The Black Country Urban Forest is a millennium project headed by the Black Country Environmental Partnership, which aims to plant or bring into sustainable management 900 ha of woodland in the Black Country by the year 2000. This includes the planting of street and garden trees, planting new woodland and managing existing woodland. Funding of 4.2 million pounds for this project was received from the Millennium Commission in 1995 and is match funded for each project by various agencies. This has led to many projects throughout the Borough in which the community can be involved and opportunities for more projects to be carried out.
The resulting Millennium Forest will encompass all of the Black Country, linking up with the Forest of Mercia Community Forest which includes the more rural parts of Walsall Borough and through to South Staffordshire and thus into the National Forest covering parts of Leicestershire, Derbyshire and Staffordshire.
This patchwork of hundreds of small woodlands and individual trees in streets, parks and gardens across the West Midlands, is the UK's most ambitious example of urban forestry. The Urban Forest is home to a wide variety of wildlife and is turning a major industrial area green. In a positive contribution to sustainable development, thousands of new trees were planted, hundreds of young woodlands are taking root and much-loved existing woodlands are being cared for, making a real contribution to the regeneration of the region's environment, to the economy and to the community.
The four voluntary sector principals in this project – National Urban Forestry Unit (NUFU), Wildlife Trust for Birmingham and the Black Country, British Trust for Conservation Volunteers (BTCV) and Groundwork Black Country. They went on to work closely with the four local authorities to propose the ambitious Millennium programme. Future developments in the Black Country, such as the proposed Black Country Urban Park, will take the project forward.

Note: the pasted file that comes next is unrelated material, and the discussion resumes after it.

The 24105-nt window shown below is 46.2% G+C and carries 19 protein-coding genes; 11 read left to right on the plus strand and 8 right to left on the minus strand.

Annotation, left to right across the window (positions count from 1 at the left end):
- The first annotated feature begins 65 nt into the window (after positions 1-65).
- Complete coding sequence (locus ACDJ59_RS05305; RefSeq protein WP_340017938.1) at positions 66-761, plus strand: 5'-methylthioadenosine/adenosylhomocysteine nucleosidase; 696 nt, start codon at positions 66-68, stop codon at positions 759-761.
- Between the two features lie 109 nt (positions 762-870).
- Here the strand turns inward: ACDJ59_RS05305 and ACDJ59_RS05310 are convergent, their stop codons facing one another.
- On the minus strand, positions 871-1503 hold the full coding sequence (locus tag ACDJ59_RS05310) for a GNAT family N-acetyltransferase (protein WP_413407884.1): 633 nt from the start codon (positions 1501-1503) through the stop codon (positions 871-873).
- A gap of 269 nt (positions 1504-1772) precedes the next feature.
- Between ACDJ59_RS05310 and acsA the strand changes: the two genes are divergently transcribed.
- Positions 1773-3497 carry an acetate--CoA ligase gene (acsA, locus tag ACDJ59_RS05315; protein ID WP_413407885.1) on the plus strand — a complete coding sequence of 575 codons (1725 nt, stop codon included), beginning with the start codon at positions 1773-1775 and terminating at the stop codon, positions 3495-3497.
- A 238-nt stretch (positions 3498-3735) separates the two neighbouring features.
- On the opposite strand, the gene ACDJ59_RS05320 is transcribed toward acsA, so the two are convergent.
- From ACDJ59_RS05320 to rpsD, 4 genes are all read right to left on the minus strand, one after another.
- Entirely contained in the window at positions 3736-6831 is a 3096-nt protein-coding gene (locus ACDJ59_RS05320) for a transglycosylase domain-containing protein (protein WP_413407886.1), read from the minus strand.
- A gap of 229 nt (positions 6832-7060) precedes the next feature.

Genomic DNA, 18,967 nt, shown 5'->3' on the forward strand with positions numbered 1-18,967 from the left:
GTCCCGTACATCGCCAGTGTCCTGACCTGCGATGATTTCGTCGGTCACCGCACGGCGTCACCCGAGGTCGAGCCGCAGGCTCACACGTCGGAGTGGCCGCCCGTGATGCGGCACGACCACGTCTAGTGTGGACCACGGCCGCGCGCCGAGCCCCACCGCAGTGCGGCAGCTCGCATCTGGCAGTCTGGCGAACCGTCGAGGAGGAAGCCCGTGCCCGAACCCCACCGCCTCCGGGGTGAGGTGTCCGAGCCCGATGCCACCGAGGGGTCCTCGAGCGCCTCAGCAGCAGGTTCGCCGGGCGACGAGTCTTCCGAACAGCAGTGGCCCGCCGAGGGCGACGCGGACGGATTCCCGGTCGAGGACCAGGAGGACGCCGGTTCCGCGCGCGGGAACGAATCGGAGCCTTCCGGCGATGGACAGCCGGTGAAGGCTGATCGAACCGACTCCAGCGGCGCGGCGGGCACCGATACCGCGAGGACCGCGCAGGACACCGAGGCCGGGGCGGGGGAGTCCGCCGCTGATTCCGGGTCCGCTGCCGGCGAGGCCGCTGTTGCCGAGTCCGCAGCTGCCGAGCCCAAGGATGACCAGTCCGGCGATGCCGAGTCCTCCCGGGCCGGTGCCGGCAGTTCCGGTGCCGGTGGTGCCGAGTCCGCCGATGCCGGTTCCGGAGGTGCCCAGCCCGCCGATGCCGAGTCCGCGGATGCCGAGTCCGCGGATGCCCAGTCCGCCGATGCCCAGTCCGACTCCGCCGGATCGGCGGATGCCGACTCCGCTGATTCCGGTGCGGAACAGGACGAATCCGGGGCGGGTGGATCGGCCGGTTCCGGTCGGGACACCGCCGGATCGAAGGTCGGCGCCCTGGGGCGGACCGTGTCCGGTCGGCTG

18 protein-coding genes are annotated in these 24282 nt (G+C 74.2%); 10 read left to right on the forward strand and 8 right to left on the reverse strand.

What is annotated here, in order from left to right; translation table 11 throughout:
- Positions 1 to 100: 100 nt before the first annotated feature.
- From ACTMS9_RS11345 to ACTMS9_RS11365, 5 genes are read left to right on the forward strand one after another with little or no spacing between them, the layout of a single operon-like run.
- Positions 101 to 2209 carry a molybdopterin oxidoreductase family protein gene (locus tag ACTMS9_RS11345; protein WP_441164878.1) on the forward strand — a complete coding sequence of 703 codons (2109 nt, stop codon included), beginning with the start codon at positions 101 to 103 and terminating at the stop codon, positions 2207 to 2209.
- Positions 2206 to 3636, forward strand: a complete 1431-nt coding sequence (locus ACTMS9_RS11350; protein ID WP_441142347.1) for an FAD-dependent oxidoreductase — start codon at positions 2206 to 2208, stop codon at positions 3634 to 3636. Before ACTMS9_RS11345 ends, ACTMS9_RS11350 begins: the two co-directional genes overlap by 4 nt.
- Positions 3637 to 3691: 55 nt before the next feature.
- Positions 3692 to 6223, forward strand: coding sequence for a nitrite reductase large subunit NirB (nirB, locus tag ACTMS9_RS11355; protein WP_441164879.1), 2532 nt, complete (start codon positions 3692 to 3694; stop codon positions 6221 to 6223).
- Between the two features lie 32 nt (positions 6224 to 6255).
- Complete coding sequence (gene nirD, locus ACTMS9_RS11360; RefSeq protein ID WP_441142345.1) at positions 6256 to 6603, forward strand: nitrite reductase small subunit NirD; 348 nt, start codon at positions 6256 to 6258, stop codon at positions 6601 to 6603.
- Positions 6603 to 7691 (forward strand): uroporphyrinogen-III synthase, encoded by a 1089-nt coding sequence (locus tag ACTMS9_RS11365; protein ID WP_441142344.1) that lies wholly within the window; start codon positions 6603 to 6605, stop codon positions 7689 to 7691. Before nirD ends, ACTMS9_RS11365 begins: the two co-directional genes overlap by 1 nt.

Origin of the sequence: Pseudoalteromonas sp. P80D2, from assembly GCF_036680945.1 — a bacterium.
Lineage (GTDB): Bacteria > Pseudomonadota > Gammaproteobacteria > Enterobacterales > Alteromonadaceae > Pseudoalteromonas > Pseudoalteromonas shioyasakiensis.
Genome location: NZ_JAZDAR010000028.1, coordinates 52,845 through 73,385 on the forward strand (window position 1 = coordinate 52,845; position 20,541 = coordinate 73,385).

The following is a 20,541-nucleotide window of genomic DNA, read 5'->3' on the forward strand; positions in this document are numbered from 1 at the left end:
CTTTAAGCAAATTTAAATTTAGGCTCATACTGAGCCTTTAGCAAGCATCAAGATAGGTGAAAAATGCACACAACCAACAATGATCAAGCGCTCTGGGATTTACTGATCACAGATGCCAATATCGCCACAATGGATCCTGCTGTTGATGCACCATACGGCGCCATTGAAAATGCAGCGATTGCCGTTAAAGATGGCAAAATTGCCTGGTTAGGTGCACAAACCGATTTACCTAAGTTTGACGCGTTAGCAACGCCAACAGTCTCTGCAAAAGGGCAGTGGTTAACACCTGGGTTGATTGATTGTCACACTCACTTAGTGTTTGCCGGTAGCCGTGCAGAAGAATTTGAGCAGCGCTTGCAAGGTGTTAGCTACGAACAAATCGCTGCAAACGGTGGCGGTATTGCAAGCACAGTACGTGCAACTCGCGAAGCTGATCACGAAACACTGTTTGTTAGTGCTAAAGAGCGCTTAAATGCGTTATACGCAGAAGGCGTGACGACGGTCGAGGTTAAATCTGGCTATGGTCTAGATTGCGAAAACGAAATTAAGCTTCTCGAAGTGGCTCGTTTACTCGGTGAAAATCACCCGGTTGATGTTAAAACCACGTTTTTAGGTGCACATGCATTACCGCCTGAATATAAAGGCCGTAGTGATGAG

As well as tree planting and woodland management, woodland based businesses were supported, events and activities organised to engage local communities and studies of the area's biodiversity were carried out.
The Millennium Forest project was funded by the UK's Millennium Fund, matched by regeneration funding from the UK government and Europe, grants from the Forestry Commission and many other sources. The total cost was over £7 million.
The Black Country Environmental Partnership consists of the four major voluntary organisations listed below plus the four Black Country Local Authorities;